Exclusive: 1/4 supply teachers forced to skimp on food

'We're treated like we don't matter.' Survey reveals despair of supply teachers in pandemic as work dries up
3rd November 2020, 5:00am

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Exclusive: 1/4 supply teachers forced to skimp on food

https://www.tes.com/magazine/archive/exclusive-14-supply-teachers-forced-skimp-food
Coronavirus: The Hardships Endured By Supply Teachers In The Crisis Have Been Revealed By New Research

The plight of supply teachers during the coronavirus pandemic has been laid bare by new research, which reveals that almost a quarter (24 per cent) have been forced to cut back on spending on food.

The research, carried out by the NASUWT teaching union, also reveals that 23 per cent have been forced to take other jobs outside of teaching, mostly on lower pay, since the pandemic struck.

While 80 per cent were not able to secure any supply teaching work between March and the end of previous school year, the survey also confirmed the NASUWT's estimates back in June that around 30 per cent of supply teachers had not been furloughed by their agency or employer. 


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One teacher told the survey that there was "constant worry about money and future assignments."

She said: "[We're] treated like we don't matter even though just before lockdown in many schools it was supply teachers that kept them going during the last week, as so many staff went off with symptoms."

Coronavirus: Supply teachers 'suffering hardship'

Another teacher said they were in the vulnerable health category with regards to Covid, adding: "I'm concerned that I will be at risk if I go into schools, will not be given adequate safety instruction [and] not be offered jobs as I require consideration which may cost the school, etc, and will not be paid as much as before the pandemic with the excuse that they need to save money."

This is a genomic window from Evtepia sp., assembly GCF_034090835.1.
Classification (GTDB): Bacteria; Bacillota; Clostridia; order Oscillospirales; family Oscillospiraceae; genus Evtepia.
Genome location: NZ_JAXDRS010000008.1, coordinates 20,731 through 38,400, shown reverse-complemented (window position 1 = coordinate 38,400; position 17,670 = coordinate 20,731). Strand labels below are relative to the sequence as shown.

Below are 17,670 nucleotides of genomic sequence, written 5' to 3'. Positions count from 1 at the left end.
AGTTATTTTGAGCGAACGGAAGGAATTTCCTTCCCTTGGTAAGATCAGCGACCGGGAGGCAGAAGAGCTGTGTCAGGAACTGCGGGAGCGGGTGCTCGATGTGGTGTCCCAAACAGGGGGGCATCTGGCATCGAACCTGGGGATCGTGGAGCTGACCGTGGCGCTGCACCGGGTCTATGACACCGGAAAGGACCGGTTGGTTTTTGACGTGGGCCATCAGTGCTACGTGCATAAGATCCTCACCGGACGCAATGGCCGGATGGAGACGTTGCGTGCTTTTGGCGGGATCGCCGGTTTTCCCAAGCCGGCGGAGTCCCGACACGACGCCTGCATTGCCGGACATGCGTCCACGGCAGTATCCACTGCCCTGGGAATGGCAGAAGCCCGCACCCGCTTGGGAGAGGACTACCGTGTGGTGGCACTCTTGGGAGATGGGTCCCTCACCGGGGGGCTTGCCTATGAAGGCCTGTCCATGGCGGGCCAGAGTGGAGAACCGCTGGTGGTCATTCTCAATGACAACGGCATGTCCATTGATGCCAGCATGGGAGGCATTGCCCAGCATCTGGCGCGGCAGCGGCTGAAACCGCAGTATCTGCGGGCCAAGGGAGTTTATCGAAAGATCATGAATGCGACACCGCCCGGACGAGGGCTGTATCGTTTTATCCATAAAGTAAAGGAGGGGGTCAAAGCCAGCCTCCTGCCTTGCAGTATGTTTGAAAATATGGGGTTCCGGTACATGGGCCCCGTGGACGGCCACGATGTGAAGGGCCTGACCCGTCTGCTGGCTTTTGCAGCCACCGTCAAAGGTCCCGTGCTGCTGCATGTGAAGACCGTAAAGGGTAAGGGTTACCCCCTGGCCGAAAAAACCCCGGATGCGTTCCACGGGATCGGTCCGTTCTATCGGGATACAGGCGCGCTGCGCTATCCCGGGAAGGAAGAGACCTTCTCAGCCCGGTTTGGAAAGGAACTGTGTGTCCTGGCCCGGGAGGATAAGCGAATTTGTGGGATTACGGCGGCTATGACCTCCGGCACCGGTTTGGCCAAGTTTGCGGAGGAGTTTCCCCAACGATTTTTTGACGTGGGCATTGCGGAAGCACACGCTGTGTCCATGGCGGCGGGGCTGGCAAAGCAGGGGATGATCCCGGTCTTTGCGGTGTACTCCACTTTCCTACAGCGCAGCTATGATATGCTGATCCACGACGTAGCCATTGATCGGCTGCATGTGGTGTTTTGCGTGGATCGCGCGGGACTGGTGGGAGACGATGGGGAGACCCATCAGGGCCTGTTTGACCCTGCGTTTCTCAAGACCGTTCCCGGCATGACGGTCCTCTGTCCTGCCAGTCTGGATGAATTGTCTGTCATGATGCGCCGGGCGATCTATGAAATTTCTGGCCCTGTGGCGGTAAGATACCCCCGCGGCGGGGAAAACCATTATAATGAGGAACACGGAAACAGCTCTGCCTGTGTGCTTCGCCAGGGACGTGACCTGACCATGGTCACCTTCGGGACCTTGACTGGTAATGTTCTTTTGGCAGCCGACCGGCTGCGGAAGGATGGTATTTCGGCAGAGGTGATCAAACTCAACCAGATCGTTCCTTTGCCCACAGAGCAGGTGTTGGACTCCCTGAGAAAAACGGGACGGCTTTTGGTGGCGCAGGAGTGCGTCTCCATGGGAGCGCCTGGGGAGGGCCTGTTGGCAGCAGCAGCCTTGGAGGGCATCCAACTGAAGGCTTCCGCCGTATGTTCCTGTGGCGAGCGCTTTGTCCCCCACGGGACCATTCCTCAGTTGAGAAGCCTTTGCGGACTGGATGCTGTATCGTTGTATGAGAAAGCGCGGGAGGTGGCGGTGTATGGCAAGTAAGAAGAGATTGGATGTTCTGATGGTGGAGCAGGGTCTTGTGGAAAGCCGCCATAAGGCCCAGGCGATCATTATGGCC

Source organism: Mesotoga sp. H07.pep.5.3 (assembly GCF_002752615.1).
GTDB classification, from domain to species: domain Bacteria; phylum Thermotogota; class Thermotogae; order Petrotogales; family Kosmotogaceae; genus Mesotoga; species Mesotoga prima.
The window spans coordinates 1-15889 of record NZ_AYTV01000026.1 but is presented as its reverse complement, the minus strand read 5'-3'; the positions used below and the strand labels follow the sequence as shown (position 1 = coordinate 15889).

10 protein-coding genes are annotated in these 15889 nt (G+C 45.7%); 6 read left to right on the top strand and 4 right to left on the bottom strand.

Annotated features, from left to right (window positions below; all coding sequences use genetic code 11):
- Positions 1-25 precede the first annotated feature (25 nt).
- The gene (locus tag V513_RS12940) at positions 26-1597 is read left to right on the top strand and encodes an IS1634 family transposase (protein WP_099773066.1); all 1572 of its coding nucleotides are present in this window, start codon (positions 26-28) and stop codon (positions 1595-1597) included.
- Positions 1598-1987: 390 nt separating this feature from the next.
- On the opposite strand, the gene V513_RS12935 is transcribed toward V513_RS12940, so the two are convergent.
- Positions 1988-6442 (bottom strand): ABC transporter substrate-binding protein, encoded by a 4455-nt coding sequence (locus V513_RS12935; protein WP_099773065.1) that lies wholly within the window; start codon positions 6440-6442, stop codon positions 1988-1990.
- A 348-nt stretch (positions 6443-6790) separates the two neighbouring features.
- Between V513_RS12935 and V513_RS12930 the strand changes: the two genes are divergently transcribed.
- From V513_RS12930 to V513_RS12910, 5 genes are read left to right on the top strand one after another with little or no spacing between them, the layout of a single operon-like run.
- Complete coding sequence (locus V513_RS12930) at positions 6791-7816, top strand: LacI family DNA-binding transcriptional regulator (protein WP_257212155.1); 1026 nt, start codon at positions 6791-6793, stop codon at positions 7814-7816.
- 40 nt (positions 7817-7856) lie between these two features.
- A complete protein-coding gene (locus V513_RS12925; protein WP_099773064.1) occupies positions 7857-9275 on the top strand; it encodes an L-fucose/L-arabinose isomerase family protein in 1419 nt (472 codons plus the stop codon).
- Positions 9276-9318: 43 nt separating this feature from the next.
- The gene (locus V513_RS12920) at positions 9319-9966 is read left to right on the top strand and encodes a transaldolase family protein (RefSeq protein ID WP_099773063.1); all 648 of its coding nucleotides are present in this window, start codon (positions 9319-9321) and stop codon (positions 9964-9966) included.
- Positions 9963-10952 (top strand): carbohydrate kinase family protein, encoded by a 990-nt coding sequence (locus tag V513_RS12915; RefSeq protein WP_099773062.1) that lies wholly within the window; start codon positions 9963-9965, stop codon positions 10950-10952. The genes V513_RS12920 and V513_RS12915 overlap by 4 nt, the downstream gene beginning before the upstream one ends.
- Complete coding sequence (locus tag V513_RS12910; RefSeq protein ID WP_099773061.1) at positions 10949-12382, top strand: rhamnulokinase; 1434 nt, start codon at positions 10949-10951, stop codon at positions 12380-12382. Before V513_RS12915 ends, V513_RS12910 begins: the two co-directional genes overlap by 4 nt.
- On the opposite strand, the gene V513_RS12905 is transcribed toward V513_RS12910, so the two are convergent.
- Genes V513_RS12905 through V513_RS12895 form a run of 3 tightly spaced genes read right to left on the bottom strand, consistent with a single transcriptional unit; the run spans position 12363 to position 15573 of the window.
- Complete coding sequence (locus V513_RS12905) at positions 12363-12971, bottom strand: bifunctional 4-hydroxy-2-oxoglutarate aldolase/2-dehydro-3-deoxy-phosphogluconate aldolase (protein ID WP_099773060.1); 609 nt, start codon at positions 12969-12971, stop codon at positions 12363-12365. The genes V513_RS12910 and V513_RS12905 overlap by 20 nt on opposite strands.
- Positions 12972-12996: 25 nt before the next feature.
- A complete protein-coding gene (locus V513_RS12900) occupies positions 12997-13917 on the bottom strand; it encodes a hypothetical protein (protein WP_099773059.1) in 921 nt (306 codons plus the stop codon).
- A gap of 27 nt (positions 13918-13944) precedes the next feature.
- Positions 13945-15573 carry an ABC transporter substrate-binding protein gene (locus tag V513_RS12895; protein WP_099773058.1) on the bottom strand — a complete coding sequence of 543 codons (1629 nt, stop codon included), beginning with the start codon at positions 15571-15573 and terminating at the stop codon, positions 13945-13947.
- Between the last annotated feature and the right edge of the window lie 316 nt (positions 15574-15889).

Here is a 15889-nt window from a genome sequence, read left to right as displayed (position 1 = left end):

A total of 794 supply teachers in England responded to the survey carried out between 24 August and 21 September this year. It revealed that 49 per cent had experienced financial hardship due to the pandemic and, of those, 49 per cent had cut back on food spending. 

Last month Tes revealed how schools were less inclined to employ supply teachers amid safety concerns during the pandemic, and that factory work was currently paying more than supply teaching.

Another teacher told the survey: "Since the beginning of September there has been no work offered by any of the three agencies that I am now registered with and I will need to claim benefits and look elsewhere for a job after teaching for 25 years."

NASUWT general secretary Patrick Roach said supply teachers were facing "even greater hardship and vulnerability" amid the coronavirus pandemic.

He said: "They have a vital role to play in ensuring children and young people can maintain their education over the uncertainty and inevitable disruption of the next few months and beyond, but this must be within a system which provides them with a secure and equitable pay and conditions framework and which recognises them as skilled professionals."

The Department for Education has been contacted for comment.

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